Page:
Farmers Federation Names Top 20 Regions for Development


The National Farmers Federation wants 20 towns across Australia to be recognised as future development precincts to capitalise on growing regional populations and business opportunities.

The group said it had created the list to garner support from the federal government, along with $1.4 billion in investment, to make the plans a reality.

Nearly 30 industry and community representative groups contributed to the NFF's Regional Development Strategy, which has widespread support from local government.

NFF president Fiona Simson said they wanted to ensure the plan would “come to life and didn’t become yet another glossy document gathering dust in a high-rise inner-city office”. 

“Research by the NFF confirms regional Australians are protective of the charm of their bush homes, but they are increasingly challenged by the skyrocketing cost and lack of availability of housing, and access to critical services such as healthcare,” Simson said.

“This proposal addresses these critical concerns and far from wanting to make towns like Mildura and Emerald another Melbourne or Brisbane, the NFF and our collaborators make the case for real collaboration across all tiers of government to achieve bona-fide solutions to housing, education and health.”

Proposed regional development precincts

Roma, QueenslandTennant Creek, Northern Territory
Toowoomba, QueenslandLatrobe-Gippsland, Victoria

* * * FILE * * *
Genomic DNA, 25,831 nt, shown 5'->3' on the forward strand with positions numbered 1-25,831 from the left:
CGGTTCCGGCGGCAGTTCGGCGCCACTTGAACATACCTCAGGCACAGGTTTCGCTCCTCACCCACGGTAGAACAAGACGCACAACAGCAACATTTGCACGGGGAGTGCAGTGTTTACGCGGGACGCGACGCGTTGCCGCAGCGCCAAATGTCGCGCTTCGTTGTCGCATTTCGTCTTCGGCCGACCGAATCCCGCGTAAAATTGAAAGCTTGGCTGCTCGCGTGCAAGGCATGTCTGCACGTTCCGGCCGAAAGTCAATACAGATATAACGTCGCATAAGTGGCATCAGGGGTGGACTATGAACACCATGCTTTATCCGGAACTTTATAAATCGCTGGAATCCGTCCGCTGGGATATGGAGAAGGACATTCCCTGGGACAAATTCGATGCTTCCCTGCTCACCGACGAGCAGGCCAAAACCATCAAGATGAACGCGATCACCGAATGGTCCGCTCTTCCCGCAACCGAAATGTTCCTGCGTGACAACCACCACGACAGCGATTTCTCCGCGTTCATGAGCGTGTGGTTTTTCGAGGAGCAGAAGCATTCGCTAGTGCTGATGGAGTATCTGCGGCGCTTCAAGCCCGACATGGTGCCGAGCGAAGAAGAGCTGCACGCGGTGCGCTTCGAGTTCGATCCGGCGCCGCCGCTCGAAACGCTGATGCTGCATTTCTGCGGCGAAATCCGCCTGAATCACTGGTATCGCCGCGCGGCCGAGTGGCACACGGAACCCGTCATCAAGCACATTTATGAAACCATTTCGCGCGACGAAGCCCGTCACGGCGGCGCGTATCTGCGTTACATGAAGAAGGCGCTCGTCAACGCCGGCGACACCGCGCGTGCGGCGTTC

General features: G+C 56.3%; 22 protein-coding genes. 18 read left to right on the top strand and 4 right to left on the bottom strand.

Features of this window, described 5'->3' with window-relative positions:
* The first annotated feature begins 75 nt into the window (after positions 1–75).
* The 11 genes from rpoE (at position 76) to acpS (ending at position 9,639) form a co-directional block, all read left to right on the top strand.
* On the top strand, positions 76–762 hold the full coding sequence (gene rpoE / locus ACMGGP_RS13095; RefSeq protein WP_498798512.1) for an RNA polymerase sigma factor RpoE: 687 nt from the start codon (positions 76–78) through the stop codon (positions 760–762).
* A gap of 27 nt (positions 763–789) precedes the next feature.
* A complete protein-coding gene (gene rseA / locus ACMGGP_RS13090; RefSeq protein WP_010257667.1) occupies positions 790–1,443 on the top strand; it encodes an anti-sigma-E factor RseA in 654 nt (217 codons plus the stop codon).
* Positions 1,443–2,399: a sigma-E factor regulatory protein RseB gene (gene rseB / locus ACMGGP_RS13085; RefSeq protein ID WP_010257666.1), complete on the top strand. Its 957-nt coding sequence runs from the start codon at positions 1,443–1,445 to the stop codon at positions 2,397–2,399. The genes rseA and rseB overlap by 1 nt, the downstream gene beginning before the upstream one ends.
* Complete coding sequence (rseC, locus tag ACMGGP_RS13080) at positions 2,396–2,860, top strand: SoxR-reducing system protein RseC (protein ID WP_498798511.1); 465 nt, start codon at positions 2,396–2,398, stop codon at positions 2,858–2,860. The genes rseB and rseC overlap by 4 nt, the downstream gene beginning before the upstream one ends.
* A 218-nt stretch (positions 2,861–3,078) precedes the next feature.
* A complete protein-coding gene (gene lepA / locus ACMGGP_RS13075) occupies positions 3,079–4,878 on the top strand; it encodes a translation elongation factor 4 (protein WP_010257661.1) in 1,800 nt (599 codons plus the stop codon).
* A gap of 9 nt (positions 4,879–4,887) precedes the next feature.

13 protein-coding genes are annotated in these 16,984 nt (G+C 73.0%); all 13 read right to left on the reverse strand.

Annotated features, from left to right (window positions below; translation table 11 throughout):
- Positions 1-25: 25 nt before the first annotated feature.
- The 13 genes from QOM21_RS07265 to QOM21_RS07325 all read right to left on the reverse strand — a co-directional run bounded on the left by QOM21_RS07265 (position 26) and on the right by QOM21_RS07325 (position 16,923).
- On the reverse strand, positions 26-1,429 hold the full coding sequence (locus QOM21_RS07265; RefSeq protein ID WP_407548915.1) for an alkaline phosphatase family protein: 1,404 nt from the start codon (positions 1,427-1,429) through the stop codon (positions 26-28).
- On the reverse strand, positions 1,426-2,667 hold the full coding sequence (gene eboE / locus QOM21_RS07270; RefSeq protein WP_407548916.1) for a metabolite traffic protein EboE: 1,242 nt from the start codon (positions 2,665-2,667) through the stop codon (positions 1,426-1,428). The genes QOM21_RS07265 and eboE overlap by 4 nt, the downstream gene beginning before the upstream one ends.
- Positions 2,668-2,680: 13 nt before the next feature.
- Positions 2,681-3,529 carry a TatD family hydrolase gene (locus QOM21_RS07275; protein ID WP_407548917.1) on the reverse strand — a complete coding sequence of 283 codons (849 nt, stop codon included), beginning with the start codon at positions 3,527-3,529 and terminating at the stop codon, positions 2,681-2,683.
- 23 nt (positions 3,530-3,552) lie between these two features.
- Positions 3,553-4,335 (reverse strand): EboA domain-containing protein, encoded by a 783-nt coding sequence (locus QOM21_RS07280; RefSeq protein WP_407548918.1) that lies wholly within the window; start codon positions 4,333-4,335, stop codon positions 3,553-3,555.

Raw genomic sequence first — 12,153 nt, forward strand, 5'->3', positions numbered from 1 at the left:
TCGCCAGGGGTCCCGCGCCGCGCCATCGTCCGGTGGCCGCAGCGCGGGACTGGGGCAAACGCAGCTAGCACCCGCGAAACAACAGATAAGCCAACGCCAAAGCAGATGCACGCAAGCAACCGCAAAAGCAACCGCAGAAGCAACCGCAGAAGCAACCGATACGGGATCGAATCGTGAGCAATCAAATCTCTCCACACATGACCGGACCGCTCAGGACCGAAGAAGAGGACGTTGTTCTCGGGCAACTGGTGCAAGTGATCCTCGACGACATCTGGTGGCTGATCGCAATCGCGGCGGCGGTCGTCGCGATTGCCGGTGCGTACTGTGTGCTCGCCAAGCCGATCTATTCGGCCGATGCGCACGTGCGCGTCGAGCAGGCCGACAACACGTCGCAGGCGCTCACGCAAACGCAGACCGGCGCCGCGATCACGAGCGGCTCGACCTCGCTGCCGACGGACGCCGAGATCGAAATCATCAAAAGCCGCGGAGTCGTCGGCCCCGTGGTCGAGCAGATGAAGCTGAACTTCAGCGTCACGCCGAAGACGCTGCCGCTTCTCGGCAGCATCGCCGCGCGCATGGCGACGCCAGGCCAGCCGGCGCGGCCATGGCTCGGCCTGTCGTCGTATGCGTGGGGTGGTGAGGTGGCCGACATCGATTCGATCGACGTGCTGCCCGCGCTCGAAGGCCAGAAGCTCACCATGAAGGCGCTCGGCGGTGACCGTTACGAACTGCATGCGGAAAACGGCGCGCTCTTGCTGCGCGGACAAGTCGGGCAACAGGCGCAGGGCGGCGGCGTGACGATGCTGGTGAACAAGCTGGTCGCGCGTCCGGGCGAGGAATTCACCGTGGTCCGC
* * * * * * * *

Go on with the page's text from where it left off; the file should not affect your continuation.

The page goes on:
Emerald, QueenslandMildura, Victoria
Gladstone, QueenslandShepparton, Victoria
Mount Gambier, South AustraliaWarrnambool, Victoria
Port Lincoln, South AustraliaBurnie-Devonport, Tasmania
Central West-Orana, NSWGreater Geraldton, WA
Riverina Region, NSWKalgoorlie-Boulder, WA
New England-North West, NSWEsperance, WA
Lismore-Ballina-Casino, NSW Merredin, WA

^Source: The National Farmers Federation’s Regional Development Strategy

City of Mount Gambier mayor Lynette Martin said the pandemic has seen regional areas come to the fore as a viable lifestyle choice thanks in large part to flexible working opportunities.

“As attitudes begin to change about what it means to live in a regional area post pandemic, I really believe that the time is right for all levels of government to work together,” Martin said.

“We need to embrace and support the concept of regionalisation and establish a plan to ensure we have the social and economic infrastructure in place to cater to an increasing population in the regions.”

Simson said thousands of people were recognising the endless potential of these areas and there was space for affordable housing, social services, amenity, culture and business opportunities.

“Places like Mount Gambier and Warrnambool, and their adjacent towns and villages, should be globally recognised centres of high-tech agriculture, food processing and manufacturing leading to the creation of thousands of new jobs in the process,” Simson said.

▲ Mount Gambier in South Australia is one of many Australian regional centres to feel the effect of pandemic-prompted migration from the capitals.

“Covid-19 has exposed Australia’s reliance on international imports for critical inputs, such as ag-vet products and fertiliser. 

“Now is the time to invest seriously in the domestic manufacturing capability of our country and it just makes sense for these developments to make their home in regional Australia.” 

Outback Alliance chair Andrew Drysdale said there were numerous examples of policies developed for Australia’s more populated centres that were not fit-for-purpose for the outback.

“The NFF recognises this in their proposal,” Drysdale said.

“Place-based approaches are particularly important to outback Australia because the social, economic, cultural, and environmental conditions faced by communities in the outback are different to those in the more-settled locations where policies are usually devised.” 


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